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Ray Adams brought everyone together

Dear Editor:

I am writing to remember my friend Ray Adams. I was his friend for 23 years and had the honor of performing as his concertmaster for 16 years. Many locals have asked me why I kept coming back to Aspen year after year to perform with Ray and the Aspen Choral Society. It wasn’t just love for the man, though we were as brothers. It was love for the music and the passion he brought to every rehearsal and concert that brought me back.

Now, a lot of people may think that I exaggerate. What else might you say in a letter about a talented musician who has passed?



But having performed in the professional world of music for 28 years and having sat beside cynical, jaded musicians, withstood the business compromises, borne the brunt of “star” conductors and their “oh so bored” and demeaning behavior toward musicians and the music, it was a relief to perform with Ray.

Maybe he didn’t get the same crowd as the Sunday afternoon, star studded, Aspen Music Festival concerts do in the tent. But that wasn’t his scene anyway.




If you ever attended a concert of Ray’s, it wasn’t about exclusivity – it was about bringing everyone along for the ride. All the singers, all the musicians, the audiences, no matter who you were, what you knew about music, whether you could afford it or not, where you were from, by Ray’s sheer force of will he brought all of us along with him on wave after wave of soaring, passionate music.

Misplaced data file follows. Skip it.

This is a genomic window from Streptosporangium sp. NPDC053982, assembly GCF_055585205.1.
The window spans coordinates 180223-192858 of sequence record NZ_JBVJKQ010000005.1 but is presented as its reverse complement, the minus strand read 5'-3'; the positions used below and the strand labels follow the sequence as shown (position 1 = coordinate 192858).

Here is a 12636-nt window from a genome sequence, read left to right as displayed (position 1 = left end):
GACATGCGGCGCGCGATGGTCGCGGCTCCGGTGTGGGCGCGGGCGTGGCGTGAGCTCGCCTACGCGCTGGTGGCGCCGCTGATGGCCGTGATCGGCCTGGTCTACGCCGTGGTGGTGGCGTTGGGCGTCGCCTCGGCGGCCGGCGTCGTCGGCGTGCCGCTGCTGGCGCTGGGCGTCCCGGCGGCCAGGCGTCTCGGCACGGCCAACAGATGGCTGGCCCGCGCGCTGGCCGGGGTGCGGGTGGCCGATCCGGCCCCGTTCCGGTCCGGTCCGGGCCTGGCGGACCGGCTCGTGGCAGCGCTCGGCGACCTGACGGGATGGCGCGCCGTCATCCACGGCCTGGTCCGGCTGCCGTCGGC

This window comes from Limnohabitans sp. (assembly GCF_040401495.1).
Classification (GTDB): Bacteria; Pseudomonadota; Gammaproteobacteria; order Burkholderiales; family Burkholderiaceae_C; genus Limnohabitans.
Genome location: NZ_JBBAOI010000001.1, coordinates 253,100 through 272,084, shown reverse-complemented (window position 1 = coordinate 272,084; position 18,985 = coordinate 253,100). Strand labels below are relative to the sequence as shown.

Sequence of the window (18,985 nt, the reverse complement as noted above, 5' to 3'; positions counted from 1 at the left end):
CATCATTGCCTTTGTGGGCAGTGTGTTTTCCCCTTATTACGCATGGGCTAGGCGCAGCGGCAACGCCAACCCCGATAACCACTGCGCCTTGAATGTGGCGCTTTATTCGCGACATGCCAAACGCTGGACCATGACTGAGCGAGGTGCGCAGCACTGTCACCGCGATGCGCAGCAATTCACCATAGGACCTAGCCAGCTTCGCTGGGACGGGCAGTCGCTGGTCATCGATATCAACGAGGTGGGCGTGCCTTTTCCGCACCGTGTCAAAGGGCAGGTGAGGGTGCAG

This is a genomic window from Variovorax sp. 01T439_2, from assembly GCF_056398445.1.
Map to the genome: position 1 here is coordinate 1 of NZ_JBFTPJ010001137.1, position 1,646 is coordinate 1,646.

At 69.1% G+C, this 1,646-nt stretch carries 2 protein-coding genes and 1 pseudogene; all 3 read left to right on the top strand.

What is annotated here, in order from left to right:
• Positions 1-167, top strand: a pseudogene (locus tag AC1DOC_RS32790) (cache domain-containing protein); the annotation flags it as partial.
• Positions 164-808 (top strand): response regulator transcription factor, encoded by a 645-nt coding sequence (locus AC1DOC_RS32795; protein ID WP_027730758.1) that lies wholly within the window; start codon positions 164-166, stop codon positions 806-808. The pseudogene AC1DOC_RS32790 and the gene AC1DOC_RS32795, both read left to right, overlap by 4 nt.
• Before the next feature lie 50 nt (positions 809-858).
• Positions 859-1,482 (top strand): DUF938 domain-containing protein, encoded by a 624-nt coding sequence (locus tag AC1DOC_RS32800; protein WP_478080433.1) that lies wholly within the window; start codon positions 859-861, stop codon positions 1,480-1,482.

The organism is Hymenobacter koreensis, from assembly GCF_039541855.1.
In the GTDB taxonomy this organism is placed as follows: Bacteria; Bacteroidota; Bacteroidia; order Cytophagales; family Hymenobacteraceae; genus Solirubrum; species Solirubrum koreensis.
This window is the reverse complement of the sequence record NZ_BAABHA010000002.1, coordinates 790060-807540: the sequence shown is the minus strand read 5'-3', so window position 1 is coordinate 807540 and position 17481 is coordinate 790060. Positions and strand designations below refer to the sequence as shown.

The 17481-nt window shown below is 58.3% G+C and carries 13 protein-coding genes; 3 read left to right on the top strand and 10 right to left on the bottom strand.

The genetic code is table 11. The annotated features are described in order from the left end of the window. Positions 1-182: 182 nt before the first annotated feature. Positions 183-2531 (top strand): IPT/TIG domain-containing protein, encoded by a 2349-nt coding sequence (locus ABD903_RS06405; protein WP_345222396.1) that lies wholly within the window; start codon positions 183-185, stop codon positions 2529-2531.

He would say to the audience, “This is your choir. It is made up of your neighbors, friends and families up and down our valley.” His intention was to bring all of us together, musicians and audiences. This is why I kept coming back for so many years: to remind myself that I perform for that fervent moment. That moment when all of us gave everything Ray asked of us, musicians and choir hand in hand, audiences giving all their energy and support and love.!

And in those moments, we all knew each other. We all forgave each other, and we all celebrated the beautiful valley and each of its unique and talented citizens.

Can I remind the folks of the Roaring Fork Valley, who have been so very kind to me for the last 23 years, what the last thing Ray said every year before performing “The Messiah.”: “Look around your community, see those in need, those that are alone, and go be there for them.”

Thank you, Ray, for being there for us.

Julian Hallmark

Los Angeles


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